I really should be posting this in about March when asparagus hits the markets in abundance. We can buy it year around, but surely it’s at its peak in the late spring. Some years ago I bought a Dacor oven. I L-O-V-E my Dacor oven. It has convection and regular baking options. I’d had a convection oven before, but never seemed to figure out, exactly, the best ways to use it, or when NOT to use it. So I was delighted to know that I could attend a cooking class at the Dacor headquarters, which are here in Southern California. In fact they’re only about 15 miles from our house. My friend Cherrie, who also owns a Dacor full range, and I have been to 2 or 3 Dacor classes. They’ve been great fun. Some are for Dacor owners; others you can attend for a fee.

Twice now she and I have been to the convection class. We keep needing refresher courses. I probably should have some kind of cheat-sheet I use to help me decide whether to use convection or not. Even with classes, I don’t always know. But this recipe was by far the standout recipe for convection use. And it was served both times, and I’ve made this innumerable times myself. It’s super easy. And scrumptiously delicious. I could make an entire MEAL of this asparagus. Don’t overwhelm the piquant flavors with a complicated or highly spiced entree. Allow the citrus flavors to bloom and predominate. The first time I made this, for a company dinner, I bought 3 pounds of asparagus, assuming we’d have lots of leftovers. At least that was my plan. Ha. Gone. All gone.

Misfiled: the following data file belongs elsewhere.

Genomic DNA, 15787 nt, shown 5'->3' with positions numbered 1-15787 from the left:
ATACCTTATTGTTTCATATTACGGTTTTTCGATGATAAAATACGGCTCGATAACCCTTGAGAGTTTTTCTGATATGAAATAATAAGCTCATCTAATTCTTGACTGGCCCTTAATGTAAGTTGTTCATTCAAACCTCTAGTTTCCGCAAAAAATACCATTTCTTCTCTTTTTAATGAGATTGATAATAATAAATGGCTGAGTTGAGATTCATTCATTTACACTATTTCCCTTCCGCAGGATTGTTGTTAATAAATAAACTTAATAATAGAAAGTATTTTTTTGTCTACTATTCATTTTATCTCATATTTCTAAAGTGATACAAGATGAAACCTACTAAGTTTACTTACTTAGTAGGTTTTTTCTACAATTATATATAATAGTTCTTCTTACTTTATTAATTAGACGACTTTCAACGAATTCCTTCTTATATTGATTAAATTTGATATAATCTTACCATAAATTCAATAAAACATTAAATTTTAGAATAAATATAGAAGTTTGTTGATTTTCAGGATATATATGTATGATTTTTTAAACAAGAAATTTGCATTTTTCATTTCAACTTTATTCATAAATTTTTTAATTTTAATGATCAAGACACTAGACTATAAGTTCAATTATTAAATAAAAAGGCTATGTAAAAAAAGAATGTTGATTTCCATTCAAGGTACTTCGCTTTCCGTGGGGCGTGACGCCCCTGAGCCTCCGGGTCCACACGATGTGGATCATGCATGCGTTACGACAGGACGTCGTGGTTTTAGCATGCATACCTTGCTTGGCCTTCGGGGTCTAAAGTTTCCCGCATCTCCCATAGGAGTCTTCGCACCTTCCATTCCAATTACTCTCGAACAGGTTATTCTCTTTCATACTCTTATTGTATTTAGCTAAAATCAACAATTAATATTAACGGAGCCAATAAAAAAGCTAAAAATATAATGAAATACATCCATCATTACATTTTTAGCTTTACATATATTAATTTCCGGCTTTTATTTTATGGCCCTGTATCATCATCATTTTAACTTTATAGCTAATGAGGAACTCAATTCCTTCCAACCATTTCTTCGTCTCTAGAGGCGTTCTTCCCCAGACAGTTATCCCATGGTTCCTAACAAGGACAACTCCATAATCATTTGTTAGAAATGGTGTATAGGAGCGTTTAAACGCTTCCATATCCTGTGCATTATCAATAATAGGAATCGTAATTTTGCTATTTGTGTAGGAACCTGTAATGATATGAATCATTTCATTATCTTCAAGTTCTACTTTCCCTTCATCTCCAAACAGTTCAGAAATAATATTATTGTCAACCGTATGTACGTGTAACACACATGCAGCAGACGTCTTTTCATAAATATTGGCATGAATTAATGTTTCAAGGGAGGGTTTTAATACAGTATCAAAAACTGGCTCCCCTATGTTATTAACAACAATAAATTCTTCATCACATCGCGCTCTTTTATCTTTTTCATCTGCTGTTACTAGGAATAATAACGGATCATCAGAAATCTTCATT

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Roasted Asparagus with Chile Citrus Butter

Recipe: Dacor
Servings: 6

2 pounds asparagus
2 tablespoons olive oil
1/2 cup orange juice — freshly squeezed
1/2 cup lemon juice — freshly squeezed
3 tablespoons cold butter